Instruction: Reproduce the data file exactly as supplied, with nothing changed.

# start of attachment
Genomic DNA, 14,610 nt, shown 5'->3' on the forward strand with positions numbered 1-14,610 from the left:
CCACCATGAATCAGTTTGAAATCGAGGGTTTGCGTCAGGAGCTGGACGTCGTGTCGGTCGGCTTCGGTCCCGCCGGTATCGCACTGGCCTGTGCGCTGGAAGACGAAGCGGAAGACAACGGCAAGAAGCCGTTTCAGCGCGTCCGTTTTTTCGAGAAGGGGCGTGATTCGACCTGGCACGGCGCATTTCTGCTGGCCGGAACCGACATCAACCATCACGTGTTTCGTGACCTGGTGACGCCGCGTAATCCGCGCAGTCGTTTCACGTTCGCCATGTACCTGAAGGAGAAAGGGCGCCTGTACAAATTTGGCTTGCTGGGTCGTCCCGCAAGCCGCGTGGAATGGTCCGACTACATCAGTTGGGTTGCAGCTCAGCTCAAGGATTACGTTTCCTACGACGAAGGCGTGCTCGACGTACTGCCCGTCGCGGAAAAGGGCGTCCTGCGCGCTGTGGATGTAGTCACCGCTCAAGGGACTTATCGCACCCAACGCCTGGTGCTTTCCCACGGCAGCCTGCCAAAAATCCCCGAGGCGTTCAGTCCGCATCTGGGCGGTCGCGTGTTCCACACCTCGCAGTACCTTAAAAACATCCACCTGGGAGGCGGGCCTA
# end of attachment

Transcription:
Genomic DNA, 14,610 nt, shown 5'->3' on the forward strand with positions numbered 1-14,610 from the left:
CCACCATGAATCAGTTTGAAATCGAGGGTTTGCGTCAGGAGCTGGACGTCGTGTCGGTCGGCTTCGGTCCCGCCGGTATCGCACTGGCCTGTGCGCTGGAAGACGAAGCGGAAGACAACGGCAAGAAGCCGTTTCAGCGCGTCCGTTTTTTCGAGAAGGGGCGTGATTCGACCTGGCACGGCGCATTTCTGCTGGCCGGAACCGACATCAACCATCACGTGTTTCGTGACCTGGTGACGCCGCGTAATCCGCGCAGTCGTTTCACGTTCGCCATGTACCTGAAGGAGAAAGGGCGCCTGTACAAATTTGGCTTGCTGGGTCGTCCCGCAAGCCGCGTGGAATGGTCCGACTACATCAGTTGGGTTGCAGCTCAGCTCAAGGATTACGTTTCCTACGACGAAGGCGTGCTCGACGTACTGCCCGTCGCGGAAAAGGGCGTCCTGCGCGCTGTGGATGTAGTCACCGCTCAAGGGACTTATCGCACCCAACGCCTGGTGCTTTCCCACGGCAGCCTGCCAAAAATCCCCGAGGCGTTCAGTCCGCATCTGGGCGGTCGCGTGTTCCACACCTCGCAGTACCTTAAAAACATCCACCTGGGAGGCGGGCCTA